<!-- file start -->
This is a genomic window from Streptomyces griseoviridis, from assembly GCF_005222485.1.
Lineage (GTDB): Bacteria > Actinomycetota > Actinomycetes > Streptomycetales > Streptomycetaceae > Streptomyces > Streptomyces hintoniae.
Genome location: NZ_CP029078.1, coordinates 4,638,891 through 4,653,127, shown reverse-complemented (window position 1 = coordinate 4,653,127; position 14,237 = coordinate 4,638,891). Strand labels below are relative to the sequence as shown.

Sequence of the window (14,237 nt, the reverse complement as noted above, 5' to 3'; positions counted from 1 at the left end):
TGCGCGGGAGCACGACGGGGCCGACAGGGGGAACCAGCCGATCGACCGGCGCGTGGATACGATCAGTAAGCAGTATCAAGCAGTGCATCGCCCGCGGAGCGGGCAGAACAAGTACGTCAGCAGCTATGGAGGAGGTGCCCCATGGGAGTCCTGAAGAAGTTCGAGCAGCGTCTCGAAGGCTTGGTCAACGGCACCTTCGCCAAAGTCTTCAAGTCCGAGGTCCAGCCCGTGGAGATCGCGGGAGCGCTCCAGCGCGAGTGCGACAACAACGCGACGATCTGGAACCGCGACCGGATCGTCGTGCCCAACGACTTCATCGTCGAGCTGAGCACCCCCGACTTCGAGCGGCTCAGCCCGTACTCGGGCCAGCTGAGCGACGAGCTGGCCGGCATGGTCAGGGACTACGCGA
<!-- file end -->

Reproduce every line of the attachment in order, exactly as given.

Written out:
This is a genomic window from Streptomyces griseoviridis, from assembly GCF_005222485.1.
Lineage (GTDB): Bacteria > Actinomycetota > Actinomycetes > Streptomycetales > Streptomycetaceae > Streptomyces > Streptomyces hintoniae.
Genome location: NZ_CP029078.1, coordinates 4,638,891 through 4,653,127, shown reverse-complemented (window position 1 = coordinate 4,653,127; position 14,237 = coordinate 4,638,891). Strand labels below are relative to the sequence as shown.

Sequence of the window (14,237 nt, the reverse complement as noted above, 5' to 3'; positions counted from 1 at the left end):
TGCGCGGGAGCACGACGGGGCCGACAGGGGGAACCAGCCGATCGACCGGCGCGTGGATACGATCAGTAAGCAGTATCAAGCAGTGCATCGCCCGCGGAGCGGGCAGAACAAGTACGTCAGCAGCTATGGAGGAGGTGCCCCATGGGAGTCCTGAAGAAGTTCGAGCAGCGTCTCGAAGGCTTGGTCAACGGCACCTTCGCCAAAGTCTTCAAGTCCGAGGTCCAGCCCGTGGAGATCGCGGGAGCGCTCCAGCGCGAGTGCGACAACAACGCGACGATCTGGAACCGCGACCGGATCGTCGTGCCCAACGACTTCATCGTCGAGCTGAGCACCCCCGACTTCGAGCGGCTCAGCCCGTACTCGGGCCAGCTGAGCGACGAGCTGGCCGGCATGGTCAGGGACTACGCGA